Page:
Each course you take has a professor or instructor assigned to teach it. Learn what you can about your instructor and their manner of teaching. Keep one page in your notebook free for questions you may want to ask the professor in a one-on-one setting. Professors usually have blocks of time they set aside as "office hours" when they make themselves available to students for individual discussion or counsel. It is a good idea to get to know your professors and to visit with them at their office once or twice during the semester. You should have some definite questions in mind when you go and some areas on which you would like their counsel or explanation. Don't call on a professor just to shoot the breeze and waste their time. This may naturally happen, but go with an idea of what you want to discuss to start.
As the time approaches to choose your courses for the next term, you will need to put a list together of the possible choices you have. Since upper classmen usually have the first shot at registering for classes, if you are a freshman or sophomore you will need to be prepared to be flexible in working out your schedule. Preparing a list of options beforehand allows you the opportunity to talk with some other students about which professors you may want to try and choose next term. If some professors have exceptionally good reputations as teachers you may want to delay taking a particular course if you are not able to get into their class. Some colleges have ratings online of professors that may be helpful. If you are affiliated with a fraternity/sorority perhaps your upper class brothers/sisters can provide useful direction. You will also want to spend some time with your Advisor to make sure the list of potential classes fits with your overall educational goals and requirements.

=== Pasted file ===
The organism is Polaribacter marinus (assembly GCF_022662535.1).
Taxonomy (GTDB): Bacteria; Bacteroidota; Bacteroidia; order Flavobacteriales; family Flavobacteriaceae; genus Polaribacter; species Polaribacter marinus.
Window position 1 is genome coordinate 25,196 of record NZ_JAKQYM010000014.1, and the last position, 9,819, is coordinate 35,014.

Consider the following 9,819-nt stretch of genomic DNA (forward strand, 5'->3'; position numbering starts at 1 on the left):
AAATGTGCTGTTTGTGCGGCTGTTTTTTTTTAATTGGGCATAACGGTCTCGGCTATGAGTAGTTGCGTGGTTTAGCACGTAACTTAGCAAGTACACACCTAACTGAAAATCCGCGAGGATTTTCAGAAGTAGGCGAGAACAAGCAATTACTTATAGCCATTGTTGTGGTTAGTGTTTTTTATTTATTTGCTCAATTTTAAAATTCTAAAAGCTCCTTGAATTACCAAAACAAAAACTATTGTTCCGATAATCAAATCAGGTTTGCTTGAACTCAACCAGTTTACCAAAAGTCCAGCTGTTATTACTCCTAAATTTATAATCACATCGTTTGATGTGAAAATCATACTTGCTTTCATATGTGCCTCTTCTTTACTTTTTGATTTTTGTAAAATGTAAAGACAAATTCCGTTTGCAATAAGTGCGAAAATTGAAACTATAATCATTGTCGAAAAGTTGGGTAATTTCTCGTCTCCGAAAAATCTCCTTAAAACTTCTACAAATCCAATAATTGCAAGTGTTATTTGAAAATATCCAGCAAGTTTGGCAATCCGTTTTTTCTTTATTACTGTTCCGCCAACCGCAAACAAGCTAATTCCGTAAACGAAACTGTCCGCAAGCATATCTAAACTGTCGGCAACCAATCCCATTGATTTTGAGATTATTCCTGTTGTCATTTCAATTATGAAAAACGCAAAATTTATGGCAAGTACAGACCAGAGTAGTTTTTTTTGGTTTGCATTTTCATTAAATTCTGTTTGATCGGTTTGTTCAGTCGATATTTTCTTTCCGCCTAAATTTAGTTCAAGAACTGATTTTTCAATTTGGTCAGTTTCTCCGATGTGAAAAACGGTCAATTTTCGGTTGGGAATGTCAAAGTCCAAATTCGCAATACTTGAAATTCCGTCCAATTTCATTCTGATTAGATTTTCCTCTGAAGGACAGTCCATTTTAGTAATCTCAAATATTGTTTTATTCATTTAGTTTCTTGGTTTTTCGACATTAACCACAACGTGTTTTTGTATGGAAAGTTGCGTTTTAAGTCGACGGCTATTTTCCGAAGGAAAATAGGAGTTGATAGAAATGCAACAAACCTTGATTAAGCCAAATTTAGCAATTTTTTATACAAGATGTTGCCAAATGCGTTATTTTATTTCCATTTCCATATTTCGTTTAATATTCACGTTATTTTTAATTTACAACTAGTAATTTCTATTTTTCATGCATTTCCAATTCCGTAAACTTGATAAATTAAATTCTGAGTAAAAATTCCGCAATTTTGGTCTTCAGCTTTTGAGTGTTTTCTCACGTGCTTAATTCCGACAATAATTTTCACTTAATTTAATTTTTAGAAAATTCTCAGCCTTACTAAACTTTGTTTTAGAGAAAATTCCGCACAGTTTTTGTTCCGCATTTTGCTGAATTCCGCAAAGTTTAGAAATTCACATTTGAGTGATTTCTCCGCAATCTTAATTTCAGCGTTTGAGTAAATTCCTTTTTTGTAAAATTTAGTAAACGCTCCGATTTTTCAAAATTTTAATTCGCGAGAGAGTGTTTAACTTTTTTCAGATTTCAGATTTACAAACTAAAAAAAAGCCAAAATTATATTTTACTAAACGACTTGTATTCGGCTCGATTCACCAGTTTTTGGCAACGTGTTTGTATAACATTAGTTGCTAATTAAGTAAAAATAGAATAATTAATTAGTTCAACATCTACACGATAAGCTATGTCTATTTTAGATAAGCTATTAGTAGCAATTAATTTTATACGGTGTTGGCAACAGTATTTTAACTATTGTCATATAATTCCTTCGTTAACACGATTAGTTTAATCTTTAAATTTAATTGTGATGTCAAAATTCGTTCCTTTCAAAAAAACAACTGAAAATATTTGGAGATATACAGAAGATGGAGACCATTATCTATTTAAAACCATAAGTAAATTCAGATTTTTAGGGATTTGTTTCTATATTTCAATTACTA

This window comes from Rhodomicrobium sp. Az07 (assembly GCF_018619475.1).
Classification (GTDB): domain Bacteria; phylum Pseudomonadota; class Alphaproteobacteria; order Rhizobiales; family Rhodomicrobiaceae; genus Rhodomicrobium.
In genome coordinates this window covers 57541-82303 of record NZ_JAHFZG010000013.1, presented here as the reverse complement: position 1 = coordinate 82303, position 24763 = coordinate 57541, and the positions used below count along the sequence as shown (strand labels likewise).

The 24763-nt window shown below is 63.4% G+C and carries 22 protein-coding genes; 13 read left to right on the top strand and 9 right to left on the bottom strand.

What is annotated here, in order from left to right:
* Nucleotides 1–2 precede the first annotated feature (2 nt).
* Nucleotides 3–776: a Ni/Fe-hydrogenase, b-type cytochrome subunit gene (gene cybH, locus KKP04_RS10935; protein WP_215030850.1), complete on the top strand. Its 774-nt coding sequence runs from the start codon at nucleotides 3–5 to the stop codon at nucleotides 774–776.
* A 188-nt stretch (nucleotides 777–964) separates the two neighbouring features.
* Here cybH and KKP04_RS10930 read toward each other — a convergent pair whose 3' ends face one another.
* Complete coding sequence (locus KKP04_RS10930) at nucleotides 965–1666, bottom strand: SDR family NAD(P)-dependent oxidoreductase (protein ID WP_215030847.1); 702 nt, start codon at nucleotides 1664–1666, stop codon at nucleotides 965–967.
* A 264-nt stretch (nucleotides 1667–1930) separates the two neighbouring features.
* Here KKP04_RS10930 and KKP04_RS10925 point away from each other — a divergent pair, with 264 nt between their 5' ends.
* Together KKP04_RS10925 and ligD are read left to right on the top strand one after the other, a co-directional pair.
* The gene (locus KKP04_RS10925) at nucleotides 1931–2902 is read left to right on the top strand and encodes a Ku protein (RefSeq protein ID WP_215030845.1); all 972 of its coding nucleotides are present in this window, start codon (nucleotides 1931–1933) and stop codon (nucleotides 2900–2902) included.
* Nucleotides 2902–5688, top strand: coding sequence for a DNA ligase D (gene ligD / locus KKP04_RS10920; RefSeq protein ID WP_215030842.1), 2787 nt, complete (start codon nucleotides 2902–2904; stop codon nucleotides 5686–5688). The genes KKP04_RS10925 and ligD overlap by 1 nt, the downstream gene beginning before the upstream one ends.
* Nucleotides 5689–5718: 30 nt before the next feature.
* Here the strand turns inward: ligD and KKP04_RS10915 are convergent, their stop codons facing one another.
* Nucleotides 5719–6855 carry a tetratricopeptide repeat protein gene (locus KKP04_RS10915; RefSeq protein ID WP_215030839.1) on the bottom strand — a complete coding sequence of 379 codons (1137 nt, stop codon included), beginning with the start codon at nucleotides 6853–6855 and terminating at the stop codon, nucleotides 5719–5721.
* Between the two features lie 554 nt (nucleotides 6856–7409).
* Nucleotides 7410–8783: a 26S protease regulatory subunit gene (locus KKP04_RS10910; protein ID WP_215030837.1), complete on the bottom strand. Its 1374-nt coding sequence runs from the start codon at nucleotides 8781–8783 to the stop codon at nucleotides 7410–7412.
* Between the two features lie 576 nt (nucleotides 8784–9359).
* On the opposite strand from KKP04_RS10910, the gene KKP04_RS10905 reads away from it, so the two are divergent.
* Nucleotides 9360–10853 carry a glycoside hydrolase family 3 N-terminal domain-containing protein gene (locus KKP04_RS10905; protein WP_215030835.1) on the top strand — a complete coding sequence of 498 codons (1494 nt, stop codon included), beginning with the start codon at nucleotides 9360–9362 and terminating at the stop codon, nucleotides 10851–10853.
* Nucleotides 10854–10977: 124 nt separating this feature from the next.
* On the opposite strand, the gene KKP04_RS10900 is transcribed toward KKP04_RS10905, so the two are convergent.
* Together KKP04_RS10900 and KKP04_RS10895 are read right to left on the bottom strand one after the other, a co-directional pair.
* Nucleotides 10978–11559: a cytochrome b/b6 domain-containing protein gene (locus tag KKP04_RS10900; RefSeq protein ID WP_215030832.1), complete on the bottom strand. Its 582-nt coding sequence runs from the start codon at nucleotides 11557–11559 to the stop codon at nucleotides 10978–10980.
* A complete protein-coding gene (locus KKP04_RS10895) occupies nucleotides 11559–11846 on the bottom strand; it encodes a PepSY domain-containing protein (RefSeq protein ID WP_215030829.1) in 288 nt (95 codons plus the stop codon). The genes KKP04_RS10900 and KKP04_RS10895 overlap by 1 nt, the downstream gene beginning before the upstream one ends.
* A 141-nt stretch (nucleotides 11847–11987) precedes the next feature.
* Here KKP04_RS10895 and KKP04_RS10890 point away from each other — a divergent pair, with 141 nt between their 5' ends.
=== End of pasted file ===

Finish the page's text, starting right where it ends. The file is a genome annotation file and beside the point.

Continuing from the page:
Professors and instructors play an important role in how you are able to absorb information. You want the best chance at learning. Do your research and attempt to secure the best teachers you possibly can. Also pay attention to balancing your course load in any given term so that you have a couple of courses that you expect to come easier for you than the others. You don't want to enter a semester with four courses staring you in the face that you know are subjects that have always been the most difficult for you to master. Your Advisor should be able to give you some counsel on how best to avoid this dilemma.
Last Updated: 08/20/2013